For determining a claim of juvenility under the JJ act, 2000, the law has provided preferences of evidence/documents which states that a juvenile has been accused while claiming that he was a juvenile at that the time of committing the offence. Rule 12(3) provides that the documents which can be used in preference should be a matriculation certificate (class X) and in absence thereof the school first attended and in absence thereof the birth certificate issued by the concerned municipality should be given in evidence. However, if a juvenile does not have any of these above documents even then the law provides a constitution of medical board to medically examine the concerned juvenile for ascertaining the relevant age of the juvenile at the time of commission of the offence.

However, there has been a significant change in the JJ act, 2015 which basically was amended after the horrific incidence in Nirbhaya rape case, which produced a spark in the country, where one of the accused who was just 6 months less from attaining majority, was released after just 3 years on the grounds of his minority, while he was the one who had caused the most barbaric and brutal sexual assault on the victim.

The first significant change was incorporating the category of offences as heinous offences whose punishment was 7 years or more. However, the most startling amendment was section 15 of the JJ act, 2015 where the concerned JJ board would conduct a preliminary assessment of a child where the concerned child is above the age of 16 yrs. In fact, the board shall conduct a preliminary assessment wrt the mental and physical capacity of such child to commit such offense, his ability to understand the consequences of such an offence along with the circumstances in which he allegedly committed the offence.

However, if after the preliminary assessment the board comes to the conclusion that the concerned child has attained the maturity level of an adult even though he may be above 16 years of age and below 18 years of age , the said child would be tried as an adult before a regular trial court. In all other cases the concerned board would pass normal necessary orders as done in juvenile cases where the juvenile is even less than 16 years of age.

However even under the new JJ act, 2015 there is a bar that under no circumstances a juvenile who is in conflict with law can be sentenced to death or for life imprisonment.
In a recent case before the Supreme Court, Tikam and others V. State of UP (2021), 13 prisoners were granted bail who had been illegally detained for about 14-22 years at Agra jail despite of clear orders being passed by the JJ board claiming their juvenility.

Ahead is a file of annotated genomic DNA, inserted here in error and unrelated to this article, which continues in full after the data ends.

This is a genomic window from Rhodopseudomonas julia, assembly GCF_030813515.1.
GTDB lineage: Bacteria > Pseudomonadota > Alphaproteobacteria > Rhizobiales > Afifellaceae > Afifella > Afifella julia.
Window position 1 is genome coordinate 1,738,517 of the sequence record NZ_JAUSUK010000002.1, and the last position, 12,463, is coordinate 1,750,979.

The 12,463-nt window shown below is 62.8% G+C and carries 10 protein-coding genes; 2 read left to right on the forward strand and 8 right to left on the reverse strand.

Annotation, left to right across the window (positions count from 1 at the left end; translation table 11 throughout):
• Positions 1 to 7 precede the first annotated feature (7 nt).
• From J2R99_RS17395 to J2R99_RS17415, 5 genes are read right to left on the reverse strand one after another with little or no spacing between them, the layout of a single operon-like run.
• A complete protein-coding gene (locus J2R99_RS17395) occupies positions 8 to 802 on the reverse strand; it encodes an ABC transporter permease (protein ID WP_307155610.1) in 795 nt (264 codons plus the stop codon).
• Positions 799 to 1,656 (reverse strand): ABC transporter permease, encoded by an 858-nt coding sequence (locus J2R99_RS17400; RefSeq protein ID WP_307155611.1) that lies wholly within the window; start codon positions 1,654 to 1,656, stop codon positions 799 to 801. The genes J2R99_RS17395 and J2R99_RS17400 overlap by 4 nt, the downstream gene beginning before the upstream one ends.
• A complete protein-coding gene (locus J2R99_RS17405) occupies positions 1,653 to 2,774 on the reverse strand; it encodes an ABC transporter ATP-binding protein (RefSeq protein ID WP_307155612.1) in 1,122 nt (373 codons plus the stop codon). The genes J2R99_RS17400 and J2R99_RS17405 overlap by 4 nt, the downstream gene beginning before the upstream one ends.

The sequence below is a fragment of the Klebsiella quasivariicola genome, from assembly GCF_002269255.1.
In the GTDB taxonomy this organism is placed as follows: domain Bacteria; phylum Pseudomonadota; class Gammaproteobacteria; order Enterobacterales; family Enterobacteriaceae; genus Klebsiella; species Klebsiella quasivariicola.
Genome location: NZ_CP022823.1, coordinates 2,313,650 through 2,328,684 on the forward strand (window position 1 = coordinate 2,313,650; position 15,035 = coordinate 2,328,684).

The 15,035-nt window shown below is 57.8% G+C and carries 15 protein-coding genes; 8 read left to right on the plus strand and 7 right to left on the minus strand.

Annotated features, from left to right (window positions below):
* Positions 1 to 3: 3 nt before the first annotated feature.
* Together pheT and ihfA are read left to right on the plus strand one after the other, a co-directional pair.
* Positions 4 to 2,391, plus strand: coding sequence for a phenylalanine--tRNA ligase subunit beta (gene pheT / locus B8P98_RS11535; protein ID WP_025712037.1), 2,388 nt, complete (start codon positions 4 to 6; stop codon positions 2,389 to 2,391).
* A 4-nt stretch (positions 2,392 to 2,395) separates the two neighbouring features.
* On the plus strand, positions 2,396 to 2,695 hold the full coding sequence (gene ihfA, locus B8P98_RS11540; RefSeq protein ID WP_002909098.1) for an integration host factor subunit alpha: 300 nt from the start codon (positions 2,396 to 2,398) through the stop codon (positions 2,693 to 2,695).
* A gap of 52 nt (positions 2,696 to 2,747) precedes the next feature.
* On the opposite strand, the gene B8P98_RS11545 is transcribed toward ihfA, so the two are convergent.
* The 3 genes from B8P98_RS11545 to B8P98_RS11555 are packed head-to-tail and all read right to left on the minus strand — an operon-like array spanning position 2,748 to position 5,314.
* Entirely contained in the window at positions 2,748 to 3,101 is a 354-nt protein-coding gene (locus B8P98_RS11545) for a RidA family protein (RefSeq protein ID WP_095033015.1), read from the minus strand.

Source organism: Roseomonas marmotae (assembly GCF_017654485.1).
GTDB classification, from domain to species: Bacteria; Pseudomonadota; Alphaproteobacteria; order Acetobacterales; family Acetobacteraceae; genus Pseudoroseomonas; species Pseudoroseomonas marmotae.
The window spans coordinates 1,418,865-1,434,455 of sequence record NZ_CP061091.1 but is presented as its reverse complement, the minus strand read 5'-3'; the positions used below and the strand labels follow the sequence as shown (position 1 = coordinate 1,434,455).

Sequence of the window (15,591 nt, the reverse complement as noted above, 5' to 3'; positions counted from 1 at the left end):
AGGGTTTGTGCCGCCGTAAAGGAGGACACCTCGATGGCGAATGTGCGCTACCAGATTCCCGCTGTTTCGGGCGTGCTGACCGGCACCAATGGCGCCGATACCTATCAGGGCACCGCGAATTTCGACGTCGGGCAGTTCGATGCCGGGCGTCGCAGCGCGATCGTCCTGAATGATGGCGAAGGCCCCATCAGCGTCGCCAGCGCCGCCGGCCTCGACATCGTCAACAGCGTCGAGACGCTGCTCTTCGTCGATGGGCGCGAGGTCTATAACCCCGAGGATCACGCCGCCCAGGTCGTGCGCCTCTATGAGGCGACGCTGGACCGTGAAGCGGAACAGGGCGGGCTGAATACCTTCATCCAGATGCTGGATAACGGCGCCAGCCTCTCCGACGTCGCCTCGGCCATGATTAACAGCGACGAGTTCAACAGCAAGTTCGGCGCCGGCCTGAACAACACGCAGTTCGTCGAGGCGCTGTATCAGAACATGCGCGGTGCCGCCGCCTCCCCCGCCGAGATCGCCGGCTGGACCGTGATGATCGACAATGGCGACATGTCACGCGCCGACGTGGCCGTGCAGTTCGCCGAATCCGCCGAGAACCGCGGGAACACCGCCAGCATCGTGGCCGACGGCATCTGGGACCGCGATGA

The prisoners were detained along with hard core adult criminals which violated the provisions of Juvenile Justice Act of 2000 and since the offence had been committed before the enactment of the Juvenile Justice act of 2015, the provisions of JJ act of 2000 would have only applied and according to that, the maximum punishment that could have been given to an accused could be upto 3 years only and no more than that. The petition also stated that the illegal detention of the juveniles was an infringement of article 21 of the constitution which safeguards the life and liberty of an individual.

Critical Analysis
Hence, if we critically try to analysis the act, it has evolved over time with subsequent enactments and judicial pronouncements, but children are still given a lot of privileges and the type of reformative punishment given to them is not at all effective in reducing the crime rates in the country.

Moreover, children even around the age of 14 now days, become mature enough to understand the nature and consequences of their act. Lack of parental control as well as excessive liberty granted to them, enables them to try and experience new things and this is how they gain sufficient knowledge about the world.

Their mental and physical capacity increases when they try to explore novel things and engage in risk seeking behavior. Hence, they cannot be merely dismissed on the grounds of their innocence by virtue of being a child. By taking into consideration and analyzing their maturity level, juveniles who are mature enough to understand the consequences of their act as an adult, must be subjected to the same trials and procedures established by law with respect to a hard-core adult criminal. No age restrictions should be there while treating a child as an adult and the only method of determining the punishment of the Juvenile must be whether he/she was physically and mentally mature enough to commit the act or not.

The provisions of the JJ act are also in conflict with Article 14 of the constitution which states that everyone is equal before the law and no one shall be above the law, and hence according to it, young offenders should also be treated in the same way as that of adults, provided they have sufficient maturity level as that of an adult.